1) White vinegar: An antifungal that also kills germs and bacteria.
2) Baking soda: Eliminates odors and works as a gentle scouring powder.
3) Borax: The common name for the natural mineral compound sodium borate, eliminates odors, removes dirt, and acts as an antifungal and possible disinfectant. Use with care around children and pets, as it can be toxic if swallowed.
4) Hydrogen peroxide (3% concentration): A great nontoxic bleach and stain remover, as well as a proven disinfectant.
5) Club soda (fresh): A stain remover and polisher.
6) Lemon juice: A pleasant-smelling nontoxic bleach, grease-cutter, and stain remover.
7) Liquid castile soap: An all-purpose cleaner, grease-cutter, and disinfectant. “Castile” means the soap is vegetable-based, not animal-fat-based.
8) Corn meal: Great at picking up carpet spills.
9) Olive oil: Makes a wonderful furniture polish.
10) Pure essential oils: Adding all-natural, organic essential oils to your cleaning concoctions can add wonderful scents to your housekeeping endeavors. Some—such as lavender, peppermint, eucalyptus, lemongrass, and tea tree oils—also may have antibacterial, antifungal, or insect-repelling properties.

Make the switch for spring cleaning and your home, pets, kids and body will thank you!

Friday, May 4, 2012

Shooting the Moon [repost]

In preparation for the SuperMoon out this weekend, I thought it apt to share the post I read last year by Peter West Carey from the DPS!  Use low ISOs, long exposures, and definitely a tripod to capture that beauty tomorrow night (or tonight, or Sunday night!)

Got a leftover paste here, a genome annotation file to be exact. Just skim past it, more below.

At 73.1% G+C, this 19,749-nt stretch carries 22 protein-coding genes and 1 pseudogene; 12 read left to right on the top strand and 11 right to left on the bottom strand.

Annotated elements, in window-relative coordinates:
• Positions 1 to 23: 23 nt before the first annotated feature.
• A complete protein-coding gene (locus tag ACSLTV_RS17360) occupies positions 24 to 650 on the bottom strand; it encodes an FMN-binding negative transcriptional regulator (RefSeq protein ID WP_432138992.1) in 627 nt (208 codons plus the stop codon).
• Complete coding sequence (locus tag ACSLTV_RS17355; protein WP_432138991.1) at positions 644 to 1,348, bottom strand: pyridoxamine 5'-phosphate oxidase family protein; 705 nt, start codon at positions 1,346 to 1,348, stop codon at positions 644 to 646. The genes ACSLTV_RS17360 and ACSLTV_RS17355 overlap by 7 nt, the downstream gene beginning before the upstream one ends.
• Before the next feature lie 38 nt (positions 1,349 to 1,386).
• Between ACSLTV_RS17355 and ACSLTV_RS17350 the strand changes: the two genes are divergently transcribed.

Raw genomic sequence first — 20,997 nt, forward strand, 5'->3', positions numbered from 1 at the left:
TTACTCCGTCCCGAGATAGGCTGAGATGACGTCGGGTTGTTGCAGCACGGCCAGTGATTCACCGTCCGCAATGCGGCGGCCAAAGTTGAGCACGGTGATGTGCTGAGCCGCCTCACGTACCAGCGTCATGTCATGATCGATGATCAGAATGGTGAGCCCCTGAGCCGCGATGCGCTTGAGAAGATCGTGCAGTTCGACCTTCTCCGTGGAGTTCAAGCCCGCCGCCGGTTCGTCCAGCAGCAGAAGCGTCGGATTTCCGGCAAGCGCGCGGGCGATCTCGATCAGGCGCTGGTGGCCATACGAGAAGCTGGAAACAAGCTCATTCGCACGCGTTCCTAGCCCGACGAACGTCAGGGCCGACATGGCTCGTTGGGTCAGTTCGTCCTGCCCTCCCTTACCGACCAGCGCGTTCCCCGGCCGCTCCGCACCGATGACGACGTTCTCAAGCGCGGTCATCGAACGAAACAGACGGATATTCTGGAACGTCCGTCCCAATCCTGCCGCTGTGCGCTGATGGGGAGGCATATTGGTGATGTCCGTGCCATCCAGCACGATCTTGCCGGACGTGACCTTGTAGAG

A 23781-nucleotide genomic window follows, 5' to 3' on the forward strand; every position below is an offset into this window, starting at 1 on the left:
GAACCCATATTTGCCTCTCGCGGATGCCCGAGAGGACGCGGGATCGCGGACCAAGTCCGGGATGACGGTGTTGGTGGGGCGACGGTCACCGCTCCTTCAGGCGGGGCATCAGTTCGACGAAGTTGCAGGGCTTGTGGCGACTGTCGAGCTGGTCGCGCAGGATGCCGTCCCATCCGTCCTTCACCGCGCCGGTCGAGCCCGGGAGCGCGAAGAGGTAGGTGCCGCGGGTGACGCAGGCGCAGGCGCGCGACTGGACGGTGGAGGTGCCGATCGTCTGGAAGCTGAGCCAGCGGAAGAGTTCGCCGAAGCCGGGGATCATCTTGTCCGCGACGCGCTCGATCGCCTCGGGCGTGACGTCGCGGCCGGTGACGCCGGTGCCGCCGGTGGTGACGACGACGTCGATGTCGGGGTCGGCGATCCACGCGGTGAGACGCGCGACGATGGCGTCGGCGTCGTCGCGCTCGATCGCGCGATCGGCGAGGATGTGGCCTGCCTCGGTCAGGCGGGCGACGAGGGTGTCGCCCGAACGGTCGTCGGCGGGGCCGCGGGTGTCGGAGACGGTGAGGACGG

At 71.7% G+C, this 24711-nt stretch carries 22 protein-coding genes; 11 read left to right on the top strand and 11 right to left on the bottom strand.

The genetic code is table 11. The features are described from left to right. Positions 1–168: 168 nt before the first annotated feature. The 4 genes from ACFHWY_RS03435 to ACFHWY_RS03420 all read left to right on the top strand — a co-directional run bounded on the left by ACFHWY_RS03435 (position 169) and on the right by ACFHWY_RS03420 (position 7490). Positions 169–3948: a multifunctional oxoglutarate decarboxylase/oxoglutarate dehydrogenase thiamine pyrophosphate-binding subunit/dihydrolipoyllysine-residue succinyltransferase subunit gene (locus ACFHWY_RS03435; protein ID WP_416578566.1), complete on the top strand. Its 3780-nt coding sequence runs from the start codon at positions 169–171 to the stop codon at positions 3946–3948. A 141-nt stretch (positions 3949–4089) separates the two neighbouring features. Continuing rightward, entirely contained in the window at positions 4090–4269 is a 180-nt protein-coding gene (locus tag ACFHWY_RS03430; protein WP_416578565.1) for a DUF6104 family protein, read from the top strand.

First, remember the moon has its own Golden (or Magical) Hour for optimal effect. The Golden Hour for moon photography has a twist though. Because the moon’s rise and setting each night varies by nearly an hour each day, unlike the suns, you have to do a lot of planning ahead. Or just have dumb luck, look to the East and notice the moon is rising. If you prefer the planning route, this site from the US Navy provides both moon and sun rise and set times for any day or location you’d like, both US and International. And then using the graphical information at Full Moon, it’s easy to calculate the best time for shooting. A full moon rising usually gives the most dramatic shots as the moon is coming up just as the sun is setting (within about 20 minutes, give or take). So using either of the resources mentioned here will get you in the right ball park. And don’t forget to check your local weather forecast for rain.